Editor's Note: In the August issue of Townhall Magazine, where this column originally appeared, HotAir's Noah Rothman explains why Americans have lost faith in Obama and are set to punish his party this fall.
By the summer of 2006, Americans no longer believed that President Bush, and the Republican Party he led, could competently manage the nation’s affairs.
Six months before that year’s midterm elections, a contest that would see Republican politicians swept from the offices they occupied in numbers great enough to swing control of both chambers of Congress, a Washington Post/ABC News poll previewed the scale of the anti-GOP wave to come.
Nearly 7 in 10 said the country was on the wrong track. On every major issue, Americans had more confidence in Democrats than Republicans. Nearly a third of voters said their vote in November would be a message of opposition to the president.
The cycles of history appear to be accelerating. Today, surrounded by crises, Democrats are consumed with apprehension. They sense that the fortunes which propelled their party into power in the final years of the Bush administration have abandoned them. They are not imagining things.
On June 18, the Federal Reserve sharply reduced its forecast for American economic growth. Shocked by the first contraction of the American economy since early 2011, the Fed warned that even a sharp reversal of the trends would not compensate for the losses incurred in the winter of 2014. American anxiety is now giving way to despondency as hope that the boom years may one day return, dies.
This news comes on the heels of the scandalous revelation that the nation’s Veterans Affairs hospitals were engaged in a systematic masking of the ineptitude which may have led to the deaths of Americans who served. The outcry over this shameful discovery forced the president to jettison a cabinet secretary.
Obama understands that a loss of confidence in the VA will only further erode faith in his signature domestic achievement, the Affordable Care Act. The president’s party has been forced to defend the law in only negative terms. Maybe it’s not perfect, they say, but you will come to terms with it. Obamacare, like so much in the Obama-era, is the new, suboptimal normal.
Abroad, the president’s haste to extricate the United States from Asian battlefields and to bury the legacy of the War on Terror overcame his sense of pragmatism. In early June, the White House convinced itself that the swap of five Taliban commanders for the captive Sgt. Bowe Bergdahl was a brilliant stroke. The last American war prisoner would be freed and America would be relieved of custody of some of the most legally problematic Guantanamo Bay inmates. NBC’s Chuck Todd reported that the White House expected “euphoria” over the deal and were shocked when the opposite was the case.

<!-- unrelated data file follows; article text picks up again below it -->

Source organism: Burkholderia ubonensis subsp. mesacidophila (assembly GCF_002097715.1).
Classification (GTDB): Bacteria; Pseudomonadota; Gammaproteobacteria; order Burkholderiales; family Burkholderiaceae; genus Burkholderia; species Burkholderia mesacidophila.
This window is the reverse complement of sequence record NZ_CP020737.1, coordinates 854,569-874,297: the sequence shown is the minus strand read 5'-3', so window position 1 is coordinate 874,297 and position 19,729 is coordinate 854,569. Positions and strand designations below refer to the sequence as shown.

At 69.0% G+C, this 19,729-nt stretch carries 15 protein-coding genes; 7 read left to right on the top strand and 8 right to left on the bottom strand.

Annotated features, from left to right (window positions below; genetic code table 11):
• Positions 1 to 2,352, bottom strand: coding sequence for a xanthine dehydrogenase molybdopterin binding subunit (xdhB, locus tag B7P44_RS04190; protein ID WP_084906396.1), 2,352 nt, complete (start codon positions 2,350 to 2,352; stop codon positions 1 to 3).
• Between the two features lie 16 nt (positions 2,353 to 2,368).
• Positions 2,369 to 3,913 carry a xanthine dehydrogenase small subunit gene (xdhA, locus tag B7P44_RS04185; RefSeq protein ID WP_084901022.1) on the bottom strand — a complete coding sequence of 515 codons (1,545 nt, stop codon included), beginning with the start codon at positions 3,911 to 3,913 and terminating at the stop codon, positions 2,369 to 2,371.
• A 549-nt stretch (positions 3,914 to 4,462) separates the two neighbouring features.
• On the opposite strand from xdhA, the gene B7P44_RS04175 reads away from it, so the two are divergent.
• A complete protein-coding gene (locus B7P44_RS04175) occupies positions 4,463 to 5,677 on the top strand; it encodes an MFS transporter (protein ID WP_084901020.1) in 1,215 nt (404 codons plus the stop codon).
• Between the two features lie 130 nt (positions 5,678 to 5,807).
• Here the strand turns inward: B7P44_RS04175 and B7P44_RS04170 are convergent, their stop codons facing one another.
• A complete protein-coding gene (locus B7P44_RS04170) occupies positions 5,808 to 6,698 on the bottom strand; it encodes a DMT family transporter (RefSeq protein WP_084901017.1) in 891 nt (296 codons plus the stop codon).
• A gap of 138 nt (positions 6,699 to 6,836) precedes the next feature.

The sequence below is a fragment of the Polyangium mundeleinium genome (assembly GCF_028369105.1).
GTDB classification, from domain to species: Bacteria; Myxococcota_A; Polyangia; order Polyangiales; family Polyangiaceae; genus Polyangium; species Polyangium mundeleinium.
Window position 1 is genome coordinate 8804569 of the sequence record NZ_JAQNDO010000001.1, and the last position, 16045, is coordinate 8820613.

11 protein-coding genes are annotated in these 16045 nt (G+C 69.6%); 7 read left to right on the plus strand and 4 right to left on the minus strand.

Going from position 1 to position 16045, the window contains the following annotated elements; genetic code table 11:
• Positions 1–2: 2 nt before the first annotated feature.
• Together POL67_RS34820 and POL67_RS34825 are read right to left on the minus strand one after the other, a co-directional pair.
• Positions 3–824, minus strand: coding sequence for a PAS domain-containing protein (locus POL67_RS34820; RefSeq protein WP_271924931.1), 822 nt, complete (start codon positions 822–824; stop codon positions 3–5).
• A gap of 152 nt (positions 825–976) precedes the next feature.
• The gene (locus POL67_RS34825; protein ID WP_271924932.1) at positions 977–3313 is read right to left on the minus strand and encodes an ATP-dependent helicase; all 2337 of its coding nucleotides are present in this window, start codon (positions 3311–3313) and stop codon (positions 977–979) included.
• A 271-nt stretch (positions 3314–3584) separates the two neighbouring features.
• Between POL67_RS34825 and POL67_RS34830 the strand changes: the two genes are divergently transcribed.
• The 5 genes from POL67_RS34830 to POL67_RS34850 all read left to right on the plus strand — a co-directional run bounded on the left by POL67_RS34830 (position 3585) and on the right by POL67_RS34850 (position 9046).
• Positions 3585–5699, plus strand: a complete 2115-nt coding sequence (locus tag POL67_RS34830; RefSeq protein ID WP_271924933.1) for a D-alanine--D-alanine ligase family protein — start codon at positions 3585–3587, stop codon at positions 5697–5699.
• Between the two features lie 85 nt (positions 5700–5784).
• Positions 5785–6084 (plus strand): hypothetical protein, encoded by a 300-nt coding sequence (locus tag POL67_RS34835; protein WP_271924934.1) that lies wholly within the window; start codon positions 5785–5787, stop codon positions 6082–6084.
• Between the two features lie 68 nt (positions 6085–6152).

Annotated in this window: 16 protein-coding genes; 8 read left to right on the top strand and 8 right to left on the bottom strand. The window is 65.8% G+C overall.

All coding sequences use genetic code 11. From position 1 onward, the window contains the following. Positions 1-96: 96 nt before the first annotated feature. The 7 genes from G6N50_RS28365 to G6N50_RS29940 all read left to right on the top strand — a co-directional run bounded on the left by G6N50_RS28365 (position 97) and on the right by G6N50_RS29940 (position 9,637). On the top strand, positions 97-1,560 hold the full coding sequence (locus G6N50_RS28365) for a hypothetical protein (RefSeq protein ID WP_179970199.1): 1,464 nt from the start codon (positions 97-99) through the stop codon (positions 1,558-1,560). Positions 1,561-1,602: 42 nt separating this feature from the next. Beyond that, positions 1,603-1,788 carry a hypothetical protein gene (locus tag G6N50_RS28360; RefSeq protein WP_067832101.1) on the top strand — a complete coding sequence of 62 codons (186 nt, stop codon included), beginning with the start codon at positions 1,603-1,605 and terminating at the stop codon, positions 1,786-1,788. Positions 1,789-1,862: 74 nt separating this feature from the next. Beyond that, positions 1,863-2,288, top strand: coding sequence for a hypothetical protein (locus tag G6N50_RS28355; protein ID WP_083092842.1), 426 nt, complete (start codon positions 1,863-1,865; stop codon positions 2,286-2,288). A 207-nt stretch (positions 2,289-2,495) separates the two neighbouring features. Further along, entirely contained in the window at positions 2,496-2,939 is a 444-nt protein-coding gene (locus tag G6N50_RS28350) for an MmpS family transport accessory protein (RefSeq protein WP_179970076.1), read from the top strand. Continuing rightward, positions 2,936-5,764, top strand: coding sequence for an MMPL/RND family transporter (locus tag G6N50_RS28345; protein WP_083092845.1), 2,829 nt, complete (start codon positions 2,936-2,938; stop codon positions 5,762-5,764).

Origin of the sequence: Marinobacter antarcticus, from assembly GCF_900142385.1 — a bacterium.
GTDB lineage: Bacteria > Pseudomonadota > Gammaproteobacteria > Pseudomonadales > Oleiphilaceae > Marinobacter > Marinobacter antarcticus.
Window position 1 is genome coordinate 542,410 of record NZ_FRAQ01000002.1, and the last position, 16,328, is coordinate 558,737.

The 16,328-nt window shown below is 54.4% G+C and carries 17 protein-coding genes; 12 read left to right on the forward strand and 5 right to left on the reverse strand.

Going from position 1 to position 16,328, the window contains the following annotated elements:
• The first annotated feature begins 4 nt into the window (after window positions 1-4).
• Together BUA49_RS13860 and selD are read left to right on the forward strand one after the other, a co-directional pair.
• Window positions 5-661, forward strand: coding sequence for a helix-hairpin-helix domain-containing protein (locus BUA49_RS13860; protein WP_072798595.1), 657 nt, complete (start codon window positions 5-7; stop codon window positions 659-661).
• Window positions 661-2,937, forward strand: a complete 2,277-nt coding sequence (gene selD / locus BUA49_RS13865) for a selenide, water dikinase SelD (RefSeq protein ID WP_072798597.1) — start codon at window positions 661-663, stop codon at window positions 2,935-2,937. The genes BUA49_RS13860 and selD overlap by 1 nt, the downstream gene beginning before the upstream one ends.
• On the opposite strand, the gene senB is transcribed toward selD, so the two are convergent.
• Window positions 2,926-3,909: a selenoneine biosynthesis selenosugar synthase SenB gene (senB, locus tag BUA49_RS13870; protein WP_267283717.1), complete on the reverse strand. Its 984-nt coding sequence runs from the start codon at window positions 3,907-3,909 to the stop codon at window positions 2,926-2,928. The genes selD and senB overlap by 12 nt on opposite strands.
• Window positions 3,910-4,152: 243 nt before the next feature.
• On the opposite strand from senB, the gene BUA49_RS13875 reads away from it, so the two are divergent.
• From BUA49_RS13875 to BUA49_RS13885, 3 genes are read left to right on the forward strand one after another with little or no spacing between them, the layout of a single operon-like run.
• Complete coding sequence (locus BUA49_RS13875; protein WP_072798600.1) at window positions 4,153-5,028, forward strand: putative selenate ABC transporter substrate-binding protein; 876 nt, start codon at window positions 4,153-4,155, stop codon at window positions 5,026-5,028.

“The chain of events, coming after days of contending with a searing scandal at the Department of Veterans Affairs and coupled with some Democratic unrest over new proposed rules on some power plant emissions, has some Democrats questioning the effectiveness of the administration’s team and its ability to help them get on the offensive with a midterm election just months away,” The New York Times reported.
Contained within this cornucopia of nightmares for Democrats was the sum of all their fears: the return of violence to Iraq necessitating the return of American troops to that theater. Escalating violence in Iraq has forced America’s political analysts to reevaluate Obama’s approach to withdrawal in 2011, to reexamine the circumstances which Obama insists prevented the signing of a Status of Forces Agreement, to wonder whether the president was right to take the path of least resistance when the Syrian civil war might have been contained, and to ask whether Obama’s commitment to political expediency trumped America’s national interests.
By mid-June, the polls portended a catastrophe for Democrats mirroring the scale of the disaster Republicans experienced eight years prior. In an NBC/Wall Street Journal poll, 54 percent agreed that Obama “cannot lead and get the job done.” Thirty-four percent of voters told pollsters they would cast a vote in November to “send a signal of opposition to Obama.” And an NPR poll of 12 battleground states revealed that voters have more faith in Republicans to competently manage every major issue, including health care, foreign policy, and the economy.
The palpable anxiety among Democrats has frayed nerves and triggered circular firing squads. Sensing their time in the sun is fast expiring, MSNBC host Chris Matthews exemplified that angst when he scolded Sen. Elizabeth Warren (D-MA) and her party for failing to meet a decade of unrealistic expectations. In what quickly evolved into a screaming match, the visibly agitated pair groped for a figure to blame for the squandering of the Democrats’ historic mandate. They didn’t find one.
In 2006, The Washington Post warned Democrats that their likely electoral gains would be fueled not by faith in their party, but by dissatisfaction with Republicans. In 2014, that same dynamic seems set to characterize yet another dramatic reversal of political fortune. •
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